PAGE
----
The same can be said of the other harbour towns, the Three Cities, the secondary venue where servicemen thronged: Horatio Agius carried out and advertised his trade first in 2, Strada Rinella, Kalkara, ‘Near Bighi Hospital’, and then in Margherita Hill, Cospicua ‘Near Verdala Barracks’; M. (Michele) Zahra & Sons had their studio in 2, Strada Cospicua, Cospicua ‘Near the Wind Mill’; Thomas Fenech worked at 12, Strada Verdala and at numbers 90, 91, Strada Cospicua ‘Near the Soldiers and Sailors Rest’; Anthony Serracino ran ‘The Fine Art Studio’ from 20A, Strada San Michele, Senglea.
Christopher Burck earned his living from 75, Strada Bongiorno, Cospicua while P. Ciantar had his establishment at 87, St Joseph Street, Senglea; the Italian (later British) photographer Umberto Adinolfi worked from 16, Strada San Francesco, Senglea. J. Fenech was in 61, Strada San Paolo, Cospicua, and S. A. Harrison in 74, Strada della Marina, Senglea. Another Italian photographer/publisher, Domenico Foti, also had his business somewhere in the Three Cities, I believe, though I have not established his address.
Most photographic studios proudly carried the name of their owner, but others adopted fancy titles. Well known were The Grand Studio and The Empire Studio in Strada Reale, The London Studio in Strada S. Giovanni, Valletta, The Fine Art Studio in Senglea and The Modern Studio in Sliema. Others flaunted names more fancy still like The Light & Truth Studio in Cospicua, almost biblical – the backs of some of its portraits show God the Father (or is it Zeus?) whiling away the ineffable boredom of eternity hurling thunderbolts at the world.
I have come across only a few photos by The Sun Gallery, run by S. Azzopardi Preziosi in Valletta, among them a splendid cabinet group portrait of seven members of the Aroyo family, taken in late Victorian times. Perhaps the photographer went out of business quickly. I’ve also seen a cabinet portrait by the studio Sole ed Arte about which nothing is known so far. Though the portrait has a Maltese connection, this studio may not have been Maltese.
Tiny Malta is singled out as the very first Photoshop laboratory in the history of photography. In 1846, Welshman Calvert Richard Jones visited the island and spent four months here with a camera, focussing it on any object he found picturesque. Among several subjects that caught his fancy were the capuchin monks of Floriana. He had five of them pose on the convent roof in subdued discussion. But then the printed photo only shows four! Somebody had one of the monks airbrushed out of the negative, which is still preserved. Photo fakery had been born. And in Malta.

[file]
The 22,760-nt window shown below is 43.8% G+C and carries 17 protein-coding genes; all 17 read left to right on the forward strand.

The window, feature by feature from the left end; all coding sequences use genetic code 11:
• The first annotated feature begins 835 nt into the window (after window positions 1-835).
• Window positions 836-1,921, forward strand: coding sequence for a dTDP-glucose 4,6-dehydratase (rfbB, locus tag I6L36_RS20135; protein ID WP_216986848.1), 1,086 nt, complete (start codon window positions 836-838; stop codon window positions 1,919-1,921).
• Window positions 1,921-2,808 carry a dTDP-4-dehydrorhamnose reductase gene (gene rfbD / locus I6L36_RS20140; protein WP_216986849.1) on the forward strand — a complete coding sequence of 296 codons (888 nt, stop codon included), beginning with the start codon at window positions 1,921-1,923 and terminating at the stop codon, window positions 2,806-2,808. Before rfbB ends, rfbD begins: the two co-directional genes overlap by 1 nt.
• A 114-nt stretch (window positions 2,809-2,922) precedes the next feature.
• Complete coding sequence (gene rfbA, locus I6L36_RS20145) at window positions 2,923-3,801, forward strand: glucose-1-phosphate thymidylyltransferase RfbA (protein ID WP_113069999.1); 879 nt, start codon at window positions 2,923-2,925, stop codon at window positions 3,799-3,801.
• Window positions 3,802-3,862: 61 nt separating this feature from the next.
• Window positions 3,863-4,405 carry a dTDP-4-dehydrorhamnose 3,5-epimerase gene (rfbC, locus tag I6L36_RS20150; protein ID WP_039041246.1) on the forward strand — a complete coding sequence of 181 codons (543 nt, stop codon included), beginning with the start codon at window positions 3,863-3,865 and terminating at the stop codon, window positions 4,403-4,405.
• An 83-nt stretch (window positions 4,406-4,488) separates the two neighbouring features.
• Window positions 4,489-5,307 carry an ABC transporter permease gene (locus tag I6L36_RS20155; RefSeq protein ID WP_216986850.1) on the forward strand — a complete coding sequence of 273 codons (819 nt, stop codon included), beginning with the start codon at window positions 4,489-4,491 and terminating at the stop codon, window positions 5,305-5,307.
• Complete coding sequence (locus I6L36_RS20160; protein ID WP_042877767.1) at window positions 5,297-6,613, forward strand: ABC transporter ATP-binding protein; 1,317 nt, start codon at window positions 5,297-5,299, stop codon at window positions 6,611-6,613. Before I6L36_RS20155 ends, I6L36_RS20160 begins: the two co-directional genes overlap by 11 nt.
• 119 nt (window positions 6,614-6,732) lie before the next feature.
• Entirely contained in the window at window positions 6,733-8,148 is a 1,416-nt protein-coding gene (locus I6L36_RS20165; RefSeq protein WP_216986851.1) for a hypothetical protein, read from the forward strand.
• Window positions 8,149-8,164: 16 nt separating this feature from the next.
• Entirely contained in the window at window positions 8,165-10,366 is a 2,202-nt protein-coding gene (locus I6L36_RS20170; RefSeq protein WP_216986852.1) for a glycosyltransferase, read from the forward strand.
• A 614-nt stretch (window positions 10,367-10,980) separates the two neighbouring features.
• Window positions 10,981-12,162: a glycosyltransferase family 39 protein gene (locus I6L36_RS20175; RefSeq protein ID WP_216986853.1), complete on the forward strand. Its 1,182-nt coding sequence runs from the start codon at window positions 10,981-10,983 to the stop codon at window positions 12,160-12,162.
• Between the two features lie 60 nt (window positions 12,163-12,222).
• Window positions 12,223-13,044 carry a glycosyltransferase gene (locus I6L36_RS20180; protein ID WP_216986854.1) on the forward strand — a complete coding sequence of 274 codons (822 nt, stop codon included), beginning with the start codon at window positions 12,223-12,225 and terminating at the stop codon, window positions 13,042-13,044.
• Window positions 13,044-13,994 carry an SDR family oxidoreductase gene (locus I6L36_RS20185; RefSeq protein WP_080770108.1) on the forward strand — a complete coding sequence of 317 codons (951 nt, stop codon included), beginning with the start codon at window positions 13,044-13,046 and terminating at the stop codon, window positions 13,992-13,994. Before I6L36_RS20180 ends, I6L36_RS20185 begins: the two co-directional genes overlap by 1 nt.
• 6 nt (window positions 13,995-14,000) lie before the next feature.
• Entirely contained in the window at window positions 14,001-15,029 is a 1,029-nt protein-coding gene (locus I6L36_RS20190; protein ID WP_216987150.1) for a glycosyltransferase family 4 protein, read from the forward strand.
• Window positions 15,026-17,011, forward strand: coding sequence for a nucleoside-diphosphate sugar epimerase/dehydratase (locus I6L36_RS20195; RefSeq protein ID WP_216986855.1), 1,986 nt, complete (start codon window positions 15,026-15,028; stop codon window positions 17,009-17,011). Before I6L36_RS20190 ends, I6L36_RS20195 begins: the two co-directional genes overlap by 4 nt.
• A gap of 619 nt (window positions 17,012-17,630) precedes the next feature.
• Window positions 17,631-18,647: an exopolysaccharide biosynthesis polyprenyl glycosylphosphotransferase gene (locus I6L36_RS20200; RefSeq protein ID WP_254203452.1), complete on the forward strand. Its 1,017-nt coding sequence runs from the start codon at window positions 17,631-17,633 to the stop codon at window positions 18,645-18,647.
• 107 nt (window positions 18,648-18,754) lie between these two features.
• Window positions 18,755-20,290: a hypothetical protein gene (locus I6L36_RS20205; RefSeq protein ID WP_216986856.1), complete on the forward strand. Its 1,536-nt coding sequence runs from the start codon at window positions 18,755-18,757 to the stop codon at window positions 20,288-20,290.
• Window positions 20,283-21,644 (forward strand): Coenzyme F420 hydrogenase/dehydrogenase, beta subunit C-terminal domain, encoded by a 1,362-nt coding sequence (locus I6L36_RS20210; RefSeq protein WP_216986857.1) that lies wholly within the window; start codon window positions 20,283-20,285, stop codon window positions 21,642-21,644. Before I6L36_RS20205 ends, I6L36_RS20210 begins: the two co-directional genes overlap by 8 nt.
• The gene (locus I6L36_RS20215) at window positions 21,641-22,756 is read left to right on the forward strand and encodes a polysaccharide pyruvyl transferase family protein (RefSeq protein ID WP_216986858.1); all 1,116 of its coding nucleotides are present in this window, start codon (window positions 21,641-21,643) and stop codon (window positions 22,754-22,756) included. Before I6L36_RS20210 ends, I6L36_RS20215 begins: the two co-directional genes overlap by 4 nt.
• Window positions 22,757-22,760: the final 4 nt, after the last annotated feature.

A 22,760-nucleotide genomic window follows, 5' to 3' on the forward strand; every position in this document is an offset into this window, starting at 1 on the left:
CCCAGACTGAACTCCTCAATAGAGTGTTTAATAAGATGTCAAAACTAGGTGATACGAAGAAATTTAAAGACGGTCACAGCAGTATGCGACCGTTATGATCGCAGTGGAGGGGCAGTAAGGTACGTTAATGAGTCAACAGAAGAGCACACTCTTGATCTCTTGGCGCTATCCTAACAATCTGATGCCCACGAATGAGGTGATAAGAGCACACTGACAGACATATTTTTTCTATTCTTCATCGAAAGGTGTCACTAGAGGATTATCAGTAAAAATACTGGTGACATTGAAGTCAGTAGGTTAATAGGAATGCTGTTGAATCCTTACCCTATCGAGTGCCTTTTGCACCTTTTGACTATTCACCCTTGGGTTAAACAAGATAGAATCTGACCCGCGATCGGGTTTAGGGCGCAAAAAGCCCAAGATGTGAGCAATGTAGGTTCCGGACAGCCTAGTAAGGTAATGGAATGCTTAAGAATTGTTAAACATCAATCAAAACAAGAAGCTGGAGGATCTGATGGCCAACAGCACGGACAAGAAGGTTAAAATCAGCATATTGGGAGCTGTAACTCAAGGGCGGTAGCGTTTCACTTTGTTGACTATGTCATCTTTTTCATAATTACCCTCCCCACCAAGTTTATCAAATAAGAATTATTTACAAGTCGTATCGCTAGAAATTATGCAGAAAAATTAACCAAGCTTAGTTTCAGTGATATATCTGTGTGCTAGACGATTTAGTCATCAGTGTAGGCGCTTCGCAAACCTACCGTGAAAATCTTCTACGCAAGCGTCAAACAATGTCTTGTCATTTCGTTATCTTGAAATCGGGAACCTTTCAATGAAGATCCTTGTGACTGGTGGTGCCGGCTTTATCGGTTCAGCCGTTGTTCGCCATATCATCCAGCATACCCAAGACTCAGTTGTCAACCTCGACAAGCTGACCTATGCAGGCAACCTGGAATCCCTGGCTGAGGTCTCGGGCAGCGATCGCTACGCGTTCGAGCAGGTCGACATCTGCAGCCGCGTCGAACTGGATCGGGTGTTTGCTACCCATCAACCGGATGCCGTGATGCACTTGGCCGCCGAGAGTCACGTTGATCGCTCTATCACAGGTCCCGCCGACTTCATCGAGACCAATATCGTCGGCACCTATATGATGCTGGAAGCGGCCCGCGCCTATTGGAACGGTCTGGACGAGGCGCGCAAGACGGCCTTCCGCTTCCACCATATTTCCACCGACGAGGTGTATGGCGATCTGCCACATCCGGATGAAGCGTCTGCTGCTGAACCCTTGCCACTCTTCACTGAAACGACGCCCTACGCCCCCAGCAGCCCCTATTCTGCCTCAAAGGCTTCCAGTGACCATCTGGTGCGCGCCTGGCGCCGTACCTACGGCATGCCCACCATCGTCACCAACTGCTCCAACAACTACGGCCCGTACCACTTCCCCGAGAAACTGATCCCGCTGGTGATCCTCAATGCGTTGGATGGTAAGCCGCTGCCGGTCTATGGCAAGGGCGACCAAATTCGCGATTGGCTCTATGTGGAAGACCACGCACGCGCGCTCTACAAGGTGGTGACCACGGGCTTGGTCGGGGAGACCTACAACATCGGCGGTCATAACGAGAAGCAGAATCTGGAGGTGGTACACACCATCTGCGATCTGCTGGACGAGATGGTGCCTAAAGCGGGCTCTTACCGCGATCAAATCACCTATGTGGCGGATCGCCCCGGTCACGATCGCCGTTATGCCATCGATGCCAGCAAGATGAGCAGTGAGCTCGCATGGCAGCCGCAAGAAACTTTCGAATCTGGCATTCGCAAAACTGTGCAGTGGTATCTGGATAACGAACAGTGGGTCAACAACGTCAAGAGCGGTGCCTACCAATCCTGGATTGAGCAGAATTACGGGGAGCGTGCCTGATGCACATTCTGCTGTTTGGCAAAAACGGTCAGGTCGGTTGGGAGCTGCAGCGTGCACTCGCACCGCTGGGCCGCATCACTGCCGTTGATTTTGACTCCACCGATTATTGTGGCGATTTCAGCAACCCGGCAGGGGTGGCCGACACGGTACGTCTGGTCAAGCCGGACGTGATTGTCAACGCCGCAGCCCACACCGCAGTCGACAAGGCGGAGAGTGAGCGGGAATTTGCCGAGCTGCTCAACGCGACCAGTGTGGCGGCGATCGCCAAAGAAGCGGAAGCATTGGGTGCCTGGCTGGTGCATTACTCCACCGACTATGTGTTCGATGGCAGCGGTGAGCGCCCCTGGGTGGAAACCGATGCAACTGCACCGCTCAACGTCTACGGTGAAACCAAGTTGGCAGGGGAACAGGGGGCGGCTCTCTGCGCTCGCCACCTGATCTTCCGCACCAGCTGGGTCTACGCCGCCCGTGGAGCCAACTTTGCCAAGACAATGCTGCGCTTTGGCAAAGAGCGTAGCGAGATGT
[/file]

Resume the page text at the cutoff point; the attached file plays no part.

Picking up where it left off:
Harker’s lists, though invaluable, can occasionally be inaccurate or incomplete. She correctly records the owner of the Grech Cumbo studio in Strait Street as ‘Edward’. But there seems to have been another Grech Cumbo studio in 133, Strada Teatro.
The backs of some Grech Cumbo cabinet photos I have seen have ‘G. Grech Cumbo Photographer’, together with a vindictive disregard for English language niceties: “Gold Medall (sic) and a First Class Certivicate (sic) awarded in the Exhibition of Naples 1896”... “can be enlarged and fenished (sic) in colour”... “satisfaction guaranted (sic) prices very moderate”... “Please to verify my adress (sic) before entering do not mind to any suggestion made by guides (sic). Photographs can be taken at night time”. His spellcheck was irretrievably down, but he did try hard.
Bafflingly there are portraits with identical backs (including mistakes) but with the name ‘Edward Grech Cumbo’. A puzzle I have been unable to unravel.
There are then two early photographic studios, both based in Strada S. Ursola, Valletta, which have so far received no attention. Ardoino & Schranz turned out some very creditable work in the 1870s from 6, St Ursula Street. This Schranz photographer was quite likely Giuseppe, son of the painter Giovanni Schranz. Six doors down, in 12, the photographers Corani & Labruyere also set up studio at about the same time. I know absolutely nothing about either of these partnerships, except that their work in Malta, apparently short-lived, was of noticeable standard.